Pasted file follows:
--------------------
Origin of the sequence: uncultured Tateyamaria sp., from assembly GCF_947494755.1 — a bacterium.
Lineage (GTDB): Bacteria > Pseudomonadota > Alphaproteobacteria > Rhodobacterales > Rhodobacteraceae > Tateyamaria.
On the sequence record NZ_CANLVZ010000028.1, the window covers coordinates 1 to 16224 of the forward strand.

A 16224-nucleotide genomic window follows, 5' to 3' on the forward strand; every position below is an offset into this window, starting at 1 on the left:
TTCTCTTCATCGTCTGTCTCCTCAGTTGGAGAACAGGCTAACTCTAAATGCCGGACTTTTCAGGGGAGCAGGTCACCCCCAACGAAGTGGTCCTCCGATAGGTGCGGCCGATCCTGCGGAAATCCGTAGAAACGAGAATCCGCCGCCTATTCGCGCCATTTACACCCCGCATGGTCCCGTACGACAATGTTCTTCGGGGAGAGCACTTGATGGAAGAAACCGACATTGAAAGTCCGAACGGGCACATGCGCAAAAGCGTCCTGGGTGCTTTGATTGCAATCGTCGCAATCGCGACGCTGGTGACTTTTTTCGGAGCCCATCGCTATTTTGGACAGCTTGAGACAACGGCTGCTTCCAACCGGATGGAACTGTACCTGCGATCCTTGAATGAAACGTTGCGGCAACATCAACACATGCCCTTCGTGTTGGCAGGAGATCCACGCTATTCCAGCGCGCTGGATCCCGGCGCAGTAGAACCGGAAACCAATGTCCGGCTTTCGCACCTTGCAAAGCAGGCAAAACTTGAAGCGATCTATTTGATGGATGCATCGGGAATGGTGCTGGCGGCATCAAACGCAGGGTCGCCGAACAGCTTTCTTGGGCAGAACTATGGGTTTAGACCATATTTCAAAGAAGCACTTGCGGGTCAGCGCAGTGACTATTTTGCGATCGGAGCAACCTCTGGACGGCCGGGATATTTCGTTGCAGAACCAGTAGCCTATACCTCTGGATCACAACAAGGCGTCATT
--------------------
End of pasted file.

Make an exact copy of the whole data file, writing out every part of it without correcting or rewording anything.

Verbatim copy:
Origin of the sequence: uncultured Tateyamaria sp., from assembly GCF_947494755.1 — a bacterium.
Lineage (GTDB): Bacteria > Pseudomonadota > Alphaproteobacteria > Rhodobacterales > Rhodobacteraceae > Tateyamaria.
On the sequence record NZ_CANLVZ010000028.1, the window covers coordinates 1 to 16224 of the forward strand.

A 16224-nucleotide genomic window follows, 5' to 3' on the forward strand; every position below is an offset into this window, starting at 1 on the left:
TTCTCTTCATCGTCTGTCTCCTCAGTTGGAGAACAGGCTAACTCTAAATGCCGGACTTTTCAGGGGAGCAGGTCACCCCCAACGAAGTGGTCCTCCGATAGGTGCGGCCGATCCTGCGGAAATCCGTAGAAACGAGAATCCGCCGCCTATTCGCGCCATTTACACCCCGCATGGTCCCGTACGACAATGTTCTTCGGGGAGAGCACTTGATGGAAGAAACCGACATTGAAAGTCCGAACGGGCACATGCGCAAAAGCGTCCTGGGTGCTTTGATTGCAATCGTCGCAATCGCGACGCTGGTGACTTTTTTCGGAGCCCATCGCTATTTTGGACAGCTTGAGACAACGGCTGCTTCCAACCGGATGGAACTGTACCTGCGATCCTTGAATGAAACGTTGCGGCAACATCAACACATGCCCTTCGTGTTGGCAGGAGATCCACGCTATTCCAGCGCGCTGGATCCCGGCGCAGTAGAACCGGAAACCAATGTCCGGCTTTCGCACCTTGCAAAGCAGGCAAAACTTGAAGCGATCTATTTGATGGATGCATCGGGAATGGTGCTGGCGGCATCAAACGCAGGGTCGCCGAACAGCTTTCTTGGGCAGAACTATGGGTTTAGACCATATTTCAAAGAAGCACTTGCGGGTCAGCGCAGTGACTATTTTGCGATCGGAGCAACCTCTGGACGGCCGGGATATTTCGTTGCAGAACCAGTAGCCTATACCTCTGGATCACAACAAGGCGTCATT